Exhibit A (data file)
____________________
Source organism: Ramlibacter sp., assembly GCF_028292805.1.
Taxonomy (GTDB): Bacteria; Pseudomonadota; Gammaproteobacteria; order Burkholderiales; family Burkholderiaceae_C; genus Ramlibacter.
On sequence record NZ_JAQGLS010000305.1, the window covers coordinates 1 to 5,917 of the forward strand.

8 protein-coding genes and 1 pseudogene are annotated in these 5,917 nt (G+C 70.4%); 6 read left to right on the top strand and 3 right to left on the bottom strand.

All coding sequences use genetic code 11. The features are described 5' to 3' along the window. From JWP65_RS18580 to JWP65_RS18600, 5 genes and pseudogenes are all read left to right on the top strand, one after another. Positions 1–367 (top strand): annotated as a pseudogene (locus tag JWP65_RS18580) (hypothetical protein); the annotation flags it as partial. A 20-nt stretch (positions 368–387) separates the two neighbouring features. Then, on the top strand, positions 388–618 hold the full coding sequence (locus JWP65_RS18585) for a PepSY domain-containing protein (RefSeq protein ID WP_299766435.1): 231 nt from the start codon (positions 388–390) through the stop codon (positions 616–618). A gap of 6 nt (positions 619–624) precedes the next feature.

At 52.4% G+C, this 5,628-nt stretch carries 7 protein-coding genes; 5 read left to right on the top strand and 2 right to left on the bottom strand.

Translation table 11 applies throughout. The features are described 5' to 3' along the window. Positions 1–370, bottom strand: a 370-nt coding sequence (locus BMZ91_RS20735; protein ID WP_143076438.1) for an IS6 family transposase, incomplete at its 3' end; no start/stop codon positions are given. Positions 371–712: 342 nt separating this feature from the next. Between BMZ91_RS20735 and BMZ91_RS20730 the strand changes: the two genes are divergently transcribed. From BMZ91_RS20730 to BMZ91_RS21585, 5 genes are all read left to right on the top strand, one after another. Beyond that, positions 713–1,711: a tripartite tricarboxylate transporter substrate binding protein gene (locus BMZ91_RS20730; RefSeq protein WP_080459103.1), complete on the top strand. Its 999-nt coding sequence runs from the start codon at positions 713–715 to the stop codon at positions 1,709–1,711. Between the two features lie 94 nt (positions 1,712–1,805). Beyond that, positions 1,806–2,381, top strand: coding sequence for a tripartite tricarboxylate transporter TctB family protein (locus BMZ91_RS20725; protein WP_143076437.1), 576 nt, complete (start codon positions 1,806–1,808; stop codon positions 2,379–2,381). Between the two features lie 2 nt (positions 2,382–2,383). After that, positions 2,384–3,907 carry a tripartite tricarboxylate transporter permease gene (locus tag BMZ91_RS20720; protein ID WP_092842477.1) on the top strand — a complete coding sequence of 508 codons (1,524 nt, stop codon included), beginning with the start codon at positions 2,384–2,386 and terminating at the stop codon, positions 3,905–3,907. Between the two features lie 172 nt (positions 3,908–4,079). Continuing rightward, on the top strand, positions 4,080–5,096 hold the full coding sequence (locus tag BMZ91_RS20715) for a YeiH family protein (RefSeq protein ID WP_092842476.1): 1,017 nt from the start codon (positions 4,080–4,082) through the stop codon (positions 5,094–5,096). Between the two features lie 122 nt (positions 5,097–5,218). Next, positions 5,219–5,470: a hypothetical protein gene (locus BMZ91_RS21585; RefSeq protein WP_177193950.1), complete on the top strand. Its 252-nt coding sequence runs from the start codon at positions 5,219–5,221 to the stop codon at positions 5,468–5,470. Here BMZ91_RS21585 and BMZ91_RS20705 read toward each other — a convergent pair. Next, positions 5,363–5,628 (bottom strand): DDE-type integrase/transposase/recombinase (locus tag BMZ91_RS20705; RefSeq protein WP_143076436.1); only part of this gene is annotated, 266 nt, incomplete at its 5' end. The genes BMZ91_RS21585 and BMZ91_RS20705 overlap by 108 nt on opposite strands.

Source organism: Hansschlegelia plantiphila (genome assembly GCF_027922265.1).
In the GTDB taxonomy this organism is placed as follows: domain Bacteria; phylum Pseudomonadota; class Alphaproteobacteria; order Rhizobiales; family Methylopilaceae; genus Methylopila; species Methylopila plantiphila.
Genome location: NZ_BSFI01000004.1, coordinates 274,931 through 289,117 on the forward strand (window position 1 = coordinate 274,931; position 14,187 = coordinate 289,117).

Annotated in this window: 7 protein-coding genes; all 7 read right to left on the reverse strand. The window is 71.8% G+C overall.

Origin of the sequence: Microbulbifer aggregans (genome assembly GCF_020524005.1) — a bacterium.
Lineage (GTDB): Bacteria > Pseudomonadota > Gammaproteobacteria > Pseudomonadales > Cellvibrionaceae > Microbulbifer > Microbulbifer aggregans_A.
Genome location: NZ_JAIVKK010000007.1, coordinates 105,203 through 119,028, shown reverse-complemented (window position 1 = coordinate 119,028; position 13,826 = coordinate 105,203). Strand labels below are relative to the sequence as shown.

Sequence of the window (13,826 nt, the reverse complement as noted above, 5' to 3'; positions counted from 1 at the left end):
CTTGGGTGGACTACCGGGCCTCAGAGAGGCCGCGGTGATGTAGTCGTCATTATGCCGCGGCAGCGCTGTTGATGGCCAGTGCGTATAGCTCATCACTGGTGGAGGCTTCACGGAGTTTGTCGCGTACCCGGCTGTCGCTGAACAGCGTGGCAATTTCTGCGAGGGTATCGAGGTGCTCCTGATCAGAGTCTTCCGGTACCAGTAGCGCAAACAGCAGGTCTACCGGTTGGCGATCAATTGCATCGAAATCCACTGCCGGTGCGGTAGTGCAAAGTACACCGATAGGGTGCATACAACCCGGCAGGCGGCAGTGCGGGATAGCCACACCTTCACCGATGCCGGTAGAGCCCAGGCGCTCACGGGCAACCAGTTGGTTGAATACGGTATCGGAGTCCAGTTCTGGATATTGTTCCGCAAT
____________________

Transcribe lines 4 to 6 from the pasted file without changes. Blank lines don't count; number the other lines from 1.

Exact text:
8 protein-coding genes and 1 pseudogene are annotated in these 5,917 nt (G+C 70.4%); 6 read left to right on the top strand and 3 right to left on the bottom strand.

All coding sequences use genetic code 11. The features are described 5' to 3' along the window. From JWP65_RS18580 to JWP65_RS18600, 5 genes and pseudogenes are all read left to right on the top strand, one after another. Positions 1–367 (top strand): annotated as a pseudogene (locus tag JWP65_RS18580) (hypothetical protein); the annotation flags it as partial. A 20-nt stretch (positions 368–387) separates the two neighbouring features. Then, on the top strand, positions 388–618 hold the full coding sequence (locus JWP65_RS18585) for a PepSY domain-containing protein (RefSeq protein ID WP_299766435.1): 231 nt from the start codon (positions 388–390) through the stop codon (positions 616–618). A gap of 6 nt (positions 619–624) precedes the next feature.

At 52.4% G+C, this 5,628-nt stretch carries 7 protein-coding genes; 5 read left to right on the top strand and 2 right to left on the bottom strand.